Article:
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How car dealers can keep their costs on track in 2015

By Debbie Kirlew

The pressure is already on dealers to at least maintain healthy profit margins in 2015 following a record-breaking 33 months of continuous growth for new car sales.

Industry predictions indicate a stable new car market, but a shorter new car life cycle is likely to affect used car prices and a rise in interest rates could dampen consumer confidence. To deliver on profitability targets, dealers will need to look closely at their cost management structures.

 

Property

Charles Pease, head of corporate real estate at property and planning consultancy Rapleys, identified a number of property-associated costs that can deliver significant savings.

“We’ve found on many occasions that payments being made do not actually meet the terms of the lease contract, and that, in the confusion between having multiple landlords and contracts, money is being wasted and fees accrued,” said Pease.

“Getting all the accounts together and reviewing all the costs can result in thousands of pounds of savings being made”.

He also warned that landlords and investors may look to improve their assets with refurbishments, often at the dealer’s expense via service charges.

“It is worth getting an expert to review what is being proposed, analyse the costs, and determine what is due contractually under the lease terms. The service charge can then be challenged and negotiated, again delivering savings probably in the tens of thousands of pounds.”

However, Bill Bexson, managing director of Automotive Property Consultancy (APC), a specialist property services agency for franchised motor retailers, believes it will be difficult to renegotiate rents in the current buoyant property market.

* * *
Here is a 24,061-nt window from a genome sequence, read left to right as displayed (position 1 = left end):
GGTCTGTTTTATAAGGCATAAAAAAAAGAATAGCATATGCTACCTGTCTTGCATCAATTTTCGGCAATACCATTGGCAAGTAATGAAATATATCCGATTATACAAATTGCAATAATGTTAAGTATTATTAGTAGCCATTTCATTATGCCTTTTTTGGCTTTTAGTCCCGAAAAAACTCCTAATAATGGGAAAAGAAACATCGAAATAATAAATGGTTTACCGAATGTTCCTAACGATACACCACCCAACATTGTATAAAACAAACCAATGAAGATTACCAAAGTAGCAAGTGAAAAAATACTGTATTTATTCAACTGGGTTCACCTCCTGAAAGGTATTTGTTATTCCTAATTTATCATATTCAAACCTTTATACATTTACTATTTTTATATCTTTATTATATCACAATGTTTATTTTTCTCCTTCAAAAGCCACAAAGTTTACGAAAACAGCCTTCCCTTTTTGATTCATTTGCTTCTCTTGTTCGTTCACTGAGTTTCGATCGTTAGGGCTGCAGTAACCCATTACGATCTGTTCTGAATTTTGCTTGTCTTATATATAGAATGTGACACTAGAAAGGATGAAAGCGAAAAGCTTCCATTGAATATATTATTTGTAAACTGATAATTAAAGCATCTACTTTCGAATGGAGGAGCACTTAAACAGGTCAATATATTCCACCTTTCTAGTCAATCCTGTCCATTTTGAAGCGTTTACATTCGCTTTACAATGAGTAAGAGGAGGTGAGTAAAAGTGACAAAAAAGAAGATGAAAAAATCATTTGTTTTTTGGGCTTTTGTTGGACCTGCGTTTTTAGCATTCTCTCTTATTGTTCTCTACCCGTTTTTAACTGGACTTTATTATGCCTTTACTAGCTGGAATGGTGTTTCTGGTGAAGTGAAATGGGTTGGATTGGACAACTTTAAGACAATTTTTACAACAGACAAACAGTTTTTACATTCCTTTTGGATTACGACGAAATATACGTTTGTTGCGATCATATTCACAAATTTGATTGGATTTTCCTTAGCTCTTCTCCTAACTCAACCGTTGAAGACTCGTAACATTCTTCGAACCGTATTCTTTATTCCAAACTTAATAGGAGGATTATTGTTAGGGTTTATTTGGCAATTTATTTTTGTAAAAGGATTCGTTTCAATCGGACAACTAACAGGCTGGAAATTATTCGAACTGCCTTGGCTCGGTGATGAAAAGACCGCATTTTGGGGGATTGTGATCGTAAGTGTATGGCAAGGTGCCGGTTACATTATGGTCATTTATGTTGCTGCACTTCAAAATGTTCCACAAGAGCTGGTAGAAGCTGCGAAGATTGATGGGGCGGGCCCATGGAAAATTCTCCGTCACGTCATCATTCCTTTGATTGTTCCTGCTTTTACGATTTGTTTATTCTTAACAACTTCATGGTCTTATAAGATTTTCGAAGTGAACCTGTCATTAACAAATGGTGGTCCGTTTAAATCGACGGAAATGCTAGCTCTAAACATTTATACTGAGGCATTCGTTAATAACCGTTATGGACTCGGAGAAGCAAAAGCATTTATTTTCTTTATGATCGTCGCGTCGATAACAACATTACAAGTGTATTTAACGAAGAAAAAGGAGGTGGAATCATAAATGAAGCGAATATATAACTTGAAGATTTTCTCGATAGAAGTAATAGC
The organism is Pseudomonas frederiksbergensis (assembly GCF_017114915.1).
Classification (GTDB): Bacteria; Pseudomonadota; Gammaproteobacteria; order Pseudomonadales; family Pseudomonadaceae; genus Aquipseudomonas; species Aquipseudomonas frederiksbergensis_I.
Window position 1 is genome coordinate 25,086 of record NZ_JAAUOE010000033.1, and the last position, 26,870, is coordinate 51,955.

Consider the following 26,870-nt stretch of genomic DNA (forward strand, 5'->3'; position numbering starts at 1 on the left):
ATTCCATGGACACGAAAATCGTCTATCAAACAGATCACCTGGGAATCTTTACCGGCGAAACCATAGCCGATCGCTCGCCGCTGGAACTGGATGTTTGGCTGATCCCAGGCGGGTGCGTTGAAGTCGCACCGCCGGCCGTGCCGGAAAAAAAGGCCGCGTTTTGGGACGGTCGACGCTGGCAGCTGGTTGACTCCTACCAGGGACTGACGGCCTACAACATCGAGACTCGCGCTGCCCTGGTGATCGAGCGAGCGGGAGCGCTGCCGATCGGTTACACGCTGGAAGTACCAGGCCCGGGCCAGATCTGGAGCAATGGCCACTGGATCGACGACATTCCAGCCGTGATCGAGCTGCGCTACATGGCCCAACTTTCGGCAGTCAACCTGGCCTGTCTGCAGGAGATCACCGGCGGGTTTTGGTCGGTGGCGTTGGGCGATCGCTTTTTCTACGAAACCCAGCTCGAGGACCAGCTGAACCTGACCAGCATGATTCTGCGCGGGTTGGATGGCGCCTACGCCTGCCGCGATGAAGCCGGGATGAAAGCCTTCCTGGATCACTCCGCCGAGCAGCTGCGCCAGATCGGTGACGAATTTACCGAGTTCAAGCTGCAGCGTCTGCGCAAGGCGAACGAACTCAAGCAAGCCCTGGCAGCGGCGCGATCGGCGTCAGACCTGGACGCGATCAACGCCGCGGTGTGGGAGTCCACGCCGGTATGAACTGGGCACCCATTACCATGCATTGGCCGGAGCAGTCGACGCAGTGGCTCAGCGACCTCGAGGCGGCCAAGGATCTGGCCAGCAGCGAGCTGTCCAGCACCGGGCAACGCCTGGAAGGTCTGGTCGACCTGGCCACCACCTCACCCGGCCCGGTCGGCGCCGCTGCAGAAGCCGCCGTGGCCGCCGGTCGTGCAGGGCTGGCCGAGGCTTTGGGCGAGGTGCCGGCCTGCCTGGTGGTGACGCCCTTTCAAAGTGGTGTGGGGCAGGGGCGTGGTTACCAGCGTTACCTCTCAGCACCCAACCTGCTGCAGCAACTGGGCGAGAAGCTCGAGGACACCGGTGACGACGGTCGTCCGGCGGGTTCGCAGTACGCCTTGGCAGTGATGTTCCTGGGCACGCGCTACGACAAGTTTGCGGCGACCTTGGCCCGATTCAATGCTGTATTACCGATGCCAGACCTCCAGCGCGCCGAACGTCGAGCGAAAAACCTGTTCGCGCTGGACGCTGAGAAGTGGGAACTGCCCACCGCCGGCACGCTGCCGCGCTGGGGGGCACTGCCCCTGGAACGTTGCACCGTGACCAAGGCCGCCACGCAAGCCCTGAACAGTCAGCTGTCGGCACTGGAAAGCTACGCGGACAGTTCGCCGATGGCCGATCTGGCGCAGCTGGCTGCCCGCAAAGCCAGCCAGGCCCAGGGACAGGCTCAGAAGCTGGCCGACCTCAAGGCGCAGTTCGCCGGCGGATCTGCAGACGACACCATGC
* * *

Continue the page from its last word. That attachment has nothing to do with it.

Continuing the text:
“In 2015, the issue for dealers isn’t how their property management can potentially save them money, but if they need to undertake any refurbishment work, how that cost and the work required is to be managed,” he said. “When we were in recession, it was obviously much better for the landlords to keep their premises occupied, even if it meant agreeing a rent reduction.

“Now the pendulum has swung completely the other way. With property commanding premium prices, rents have risen accordingly. However, this means the potential to save costs relating to property is extremely limited, particularly in London and the South East, which accounted for 50% by value of all car dealership property investment sales in 2014.”

Prime rents in London are about £25 a square foot and just £5 less across the South East, according to Bexson. Most property indicators suggest a 20% increase in total returns in 2014  compared with 2013, the highest since the boom year of 1987/1988, and a further rise of about 13% is expected in 2015.

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